Trends in Life Expectancy by Level of Education and Occupational Social Class in Finland 1981-2000

  • Tapani Valkonen
  • Pekka Martikainen
Keywords: life expectancy, education, occupational social class, public health, morality, Finland

Abstract

The study analyses trends in life expectancy by level of education and by occupational
social class in Finland from 1981 to 2000 to assess to what extent these trends have been
in accordance with the target of reducing socioeconomic differences in life expectancy
set in the Government public health programme. The study is based on the census
records for the population aged 35 or over, which have been linked to the death records
for the years 1981 to 2000. The results show that, contrary to the public health target,
the difference in the life expectancy between persons with tertiary and basic education
and that between upper non-manual and manual occupational classes increased
during the 1990s. Differences in the trends in mortality from alcohol-related causes of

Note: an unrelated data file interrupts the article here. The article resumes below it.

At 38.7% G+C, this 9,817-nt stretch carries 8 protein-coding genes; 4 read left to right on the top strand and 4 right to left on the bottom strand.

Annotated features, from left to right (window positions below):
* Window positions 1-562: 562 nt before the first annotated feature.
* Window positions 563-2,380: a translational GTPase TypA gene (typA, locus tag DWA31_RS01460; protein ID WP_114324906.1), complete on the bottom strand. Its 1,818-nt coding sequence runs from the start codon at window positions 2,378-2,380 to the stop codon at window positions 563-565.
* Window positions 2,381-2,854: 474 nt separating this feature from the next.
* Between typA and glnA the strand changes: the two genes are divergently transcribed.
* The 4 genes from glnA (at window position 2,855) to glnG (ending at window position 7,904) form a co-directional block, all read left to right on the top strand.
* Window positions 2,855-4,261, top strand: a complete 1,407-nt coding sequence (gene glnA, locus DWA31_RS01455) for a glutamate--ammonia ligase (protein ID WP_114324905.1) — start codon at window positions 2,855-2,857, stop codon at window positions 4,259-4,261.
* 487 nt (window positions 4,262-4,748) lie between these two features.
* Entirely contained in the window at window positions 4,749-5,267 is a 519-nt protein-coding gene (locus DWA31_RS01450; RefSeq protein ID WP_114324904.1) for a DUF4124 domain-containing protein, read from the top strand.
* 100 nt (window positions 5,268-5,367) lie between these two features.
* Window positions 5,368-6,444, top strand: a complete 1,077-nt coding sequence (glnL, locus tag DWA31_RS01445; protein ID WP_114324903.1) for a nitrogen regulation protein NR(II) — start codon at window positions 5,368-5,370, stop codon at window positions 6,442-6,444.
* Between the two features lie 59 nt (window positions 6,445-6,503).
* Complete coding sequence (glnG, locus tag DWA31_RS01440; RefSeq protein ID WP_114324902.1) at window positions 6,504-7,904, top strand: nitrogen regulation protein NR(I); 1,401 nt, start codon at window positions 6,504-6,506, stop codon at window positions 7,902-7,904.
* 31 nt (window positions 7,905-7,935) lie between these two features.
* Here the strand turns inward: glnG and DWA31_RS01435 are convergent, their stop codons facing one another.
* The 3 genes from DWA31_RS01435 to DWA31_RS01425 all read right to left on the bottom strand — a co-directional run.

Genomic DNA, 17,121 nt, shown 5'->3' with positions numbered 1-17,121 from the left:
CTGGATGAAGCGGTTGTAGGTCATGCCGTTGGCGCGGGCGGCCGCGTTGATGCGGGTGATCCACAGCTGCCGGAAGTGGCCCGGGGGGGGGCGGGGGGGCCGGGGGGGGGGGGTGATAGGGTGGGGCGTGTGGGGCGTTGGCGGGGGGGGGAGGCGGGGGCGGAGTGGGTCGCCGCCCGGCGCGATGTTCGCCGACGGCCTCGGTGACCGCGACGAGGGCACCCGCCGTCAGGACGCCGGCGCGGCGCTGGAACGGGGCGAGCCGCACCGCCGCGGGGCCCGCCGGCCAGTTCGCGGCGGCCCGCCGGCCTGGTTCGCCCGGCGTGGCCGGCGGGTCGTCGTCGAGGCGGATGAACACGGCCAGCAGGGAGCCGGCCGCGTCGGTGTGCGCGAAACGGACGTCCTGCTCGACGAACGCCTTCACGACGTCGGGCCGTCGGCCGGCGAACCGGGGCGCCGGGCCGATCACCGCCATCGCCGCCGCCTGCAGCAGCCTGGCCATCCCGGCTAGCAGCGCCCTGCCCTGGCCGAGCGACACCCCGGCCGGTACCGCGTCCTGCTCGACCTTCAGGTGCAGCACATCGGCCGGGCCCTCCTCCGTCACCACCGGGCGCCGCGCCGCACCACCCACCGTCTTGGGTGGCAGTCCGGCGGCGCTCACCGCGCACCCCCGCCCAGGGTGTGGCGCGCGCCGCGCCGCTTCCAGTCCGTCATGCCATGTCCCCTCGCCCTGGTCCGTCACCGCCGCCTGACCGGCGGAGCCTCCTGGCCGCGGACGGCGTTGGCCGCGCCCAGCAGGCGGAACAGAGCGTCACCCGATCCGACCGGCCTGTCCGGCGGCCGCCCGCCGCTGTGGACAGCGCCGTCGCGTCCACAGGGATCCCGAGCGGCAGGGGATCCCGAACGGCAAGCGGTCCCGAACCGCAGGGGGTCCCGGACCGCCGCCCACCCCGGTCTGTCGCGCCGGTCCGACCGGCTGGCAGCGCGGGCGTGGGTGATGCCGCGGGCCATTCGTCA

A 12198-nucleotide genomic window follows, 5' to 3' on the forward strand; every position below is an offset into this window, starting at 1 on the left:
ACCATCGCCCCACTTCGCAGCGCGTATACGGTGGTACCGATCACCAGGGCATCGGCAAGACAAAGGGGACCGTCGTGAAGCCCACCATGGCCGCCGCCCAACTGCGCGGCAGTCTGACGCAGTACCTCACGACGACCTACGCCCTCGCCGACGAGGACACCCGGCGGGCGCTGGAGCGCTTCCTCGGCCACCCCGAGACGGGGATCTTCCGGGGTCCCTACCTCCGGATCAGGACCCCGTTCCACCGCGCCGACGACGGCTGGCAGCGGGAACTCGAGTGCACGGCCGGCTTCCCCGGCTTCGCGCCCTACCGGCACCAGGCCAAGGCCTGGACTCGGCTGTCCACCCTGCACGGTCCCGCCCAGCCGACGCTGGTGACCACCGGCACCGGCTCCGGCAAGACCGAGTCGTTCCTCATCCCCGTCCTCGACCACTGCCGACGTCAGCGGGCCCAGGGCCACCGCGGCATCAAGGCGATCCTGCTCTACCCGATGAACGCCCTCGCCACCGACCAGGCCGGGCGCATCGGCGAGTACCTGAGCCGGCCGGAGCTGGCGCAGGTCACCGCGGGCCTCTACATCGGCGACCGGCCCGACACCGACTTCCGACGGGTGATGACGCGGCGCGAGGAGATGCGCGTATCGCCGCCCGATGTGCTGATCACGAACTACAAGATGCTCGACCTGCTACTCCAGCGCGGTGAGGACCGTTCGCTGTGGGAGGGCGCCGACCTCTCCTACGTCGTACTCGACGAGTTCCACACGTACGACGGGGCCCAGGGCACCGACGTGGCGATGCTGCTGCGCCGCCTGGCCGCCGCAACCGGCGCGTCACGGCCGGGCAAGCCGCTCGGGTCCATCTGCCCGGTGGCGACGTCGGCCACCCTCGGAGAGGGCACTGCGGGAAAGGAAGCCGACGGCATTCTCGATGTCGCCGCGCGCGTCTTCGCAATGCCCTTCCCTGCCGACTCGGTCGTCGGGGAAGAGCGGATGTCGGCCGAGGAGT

death and from other cancers than lung cancer accounted for most the increase in the
socioeconomic gap among men. Different from the 1980s changes in cardiovascular
mortality did not contribute to the increase in the socioeconomic gap. Among women
the increase in the socioeconomic gap was mainly due to the heterogeneous group of
other diseases and cancers other than lung and breast cancer

Section
Articles
Published
Jan 1, 2006
How to Cite
Valkonen, T., & Martikainen, P. (2006). Trends in Life Expectancy by Level of Education and Occupational Social Class in Finland 1981-2000. Finnish Yearbook of Population Research, 42, 27-42. https://doi.org/10.23979/fypr.45025